4. We want to spend time and create strong bonds with our extended family and friends while traveling/visiting with them.

5. But, this means mealtimes more often than not emphasize non-raw and non-vegan foods.

6. We tend to eat out at mainstream restaurants a whole lot while traveling with others.

7. We have lengthy and careful discussions with servers about our family’s food preferences and allergies before ordering. It seems to us that waiters, on the whole, are not trained well on matters relating to Veganism or food allergies.  Neither are they made aware of the repercussions of food allergies. Sometimes, the problem may be that they don’t properly convey diner’s requests to chefs in their kitchens.  So, we like to take our time in our communication with them.

8. Raw Vegans are not the best for diners with nut and maple/agave allergies.  After talking very carefully to servers about our son’s allergies, my son has had very bad vomiting spells after eating/drinking something at Cafe Gratitude in San Francisco and Quintessence in NYC.  Needless to say, we are not going back to these 2 places to eat.  I can, however, recommend The Farm in the Philippines, Good Life Café in South Carolina and Pure Food and Wine in NYC.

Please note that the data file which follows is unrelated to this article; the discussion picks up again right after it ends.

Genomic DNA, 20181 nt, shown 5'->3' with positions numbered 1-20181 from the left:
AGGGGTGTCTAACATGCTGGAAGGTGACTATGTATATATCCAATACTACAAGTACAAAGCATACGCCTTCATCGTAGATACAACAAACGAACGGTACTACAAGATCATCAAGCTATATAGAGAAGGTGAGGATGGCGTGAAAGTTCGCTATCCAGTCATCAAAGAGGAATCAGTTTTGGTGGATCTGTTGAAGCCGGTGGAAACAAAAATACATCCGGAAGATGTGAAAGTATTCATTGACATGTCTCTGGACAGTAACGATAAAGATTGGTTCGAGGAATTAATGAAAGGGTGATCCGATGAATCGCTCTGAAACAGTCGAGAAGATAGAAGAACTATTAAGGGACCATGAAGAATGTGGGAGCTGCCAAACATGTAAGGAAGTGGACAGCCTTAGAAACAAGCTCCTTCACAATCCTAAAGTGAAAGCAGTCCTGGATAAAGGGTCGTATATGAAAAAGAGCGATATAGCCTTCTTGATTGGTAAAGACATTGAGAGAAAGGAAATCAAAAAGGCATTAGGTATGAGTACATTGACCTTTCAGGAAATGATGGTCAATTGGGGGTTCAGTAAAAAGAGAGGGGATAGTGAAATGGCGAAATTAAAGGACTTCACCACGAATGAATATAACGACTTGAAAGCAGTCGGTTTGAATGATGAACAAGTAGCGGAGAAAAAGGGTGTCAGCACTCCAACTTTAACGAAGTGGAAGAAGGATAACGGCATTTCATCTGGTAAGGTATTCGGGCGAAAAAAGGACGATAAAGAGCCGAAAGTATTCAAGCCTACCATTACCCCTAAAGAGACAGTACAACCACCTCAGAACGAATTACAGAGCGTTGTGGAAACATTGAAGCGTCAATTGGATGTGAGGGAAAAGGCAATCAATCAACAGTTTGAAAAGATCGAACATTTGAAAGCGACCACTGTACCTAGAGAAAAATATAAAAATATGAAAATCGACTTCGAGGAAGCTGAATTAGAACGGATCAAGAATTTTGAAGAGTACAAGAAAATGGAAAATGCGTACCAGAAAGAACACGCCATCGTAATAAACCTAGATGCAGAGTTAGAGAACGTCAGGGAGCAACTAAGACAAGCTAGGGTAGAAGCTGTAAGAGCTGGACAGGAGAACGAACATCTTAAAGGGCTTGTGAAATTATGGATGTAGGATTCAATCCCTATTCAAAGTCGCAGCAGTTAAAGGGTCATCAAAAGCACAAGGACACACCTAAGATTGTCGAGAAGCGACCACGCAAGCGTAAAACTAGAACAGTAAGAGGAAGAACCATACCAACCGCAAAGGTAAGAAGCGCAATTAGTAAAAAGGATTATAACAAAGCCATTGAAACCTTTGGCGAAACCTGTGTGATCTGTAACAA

9. We tend to eat what our host provides.  “When in Rome, do as the Roman’s do!” Right?  As guests, we are really at the mercy of our host, especially when they want to treat us all the time and/or we are in a foreign country.

10. I have discovered that food allergies are difficult for others to understand.

11. The concept of Raw Vegan foods are even harder for many to grasp.  I have had, many a time, cheese and bread on my “all Raw Vegan” salad or been offered regular hummus with cooked chickpeas.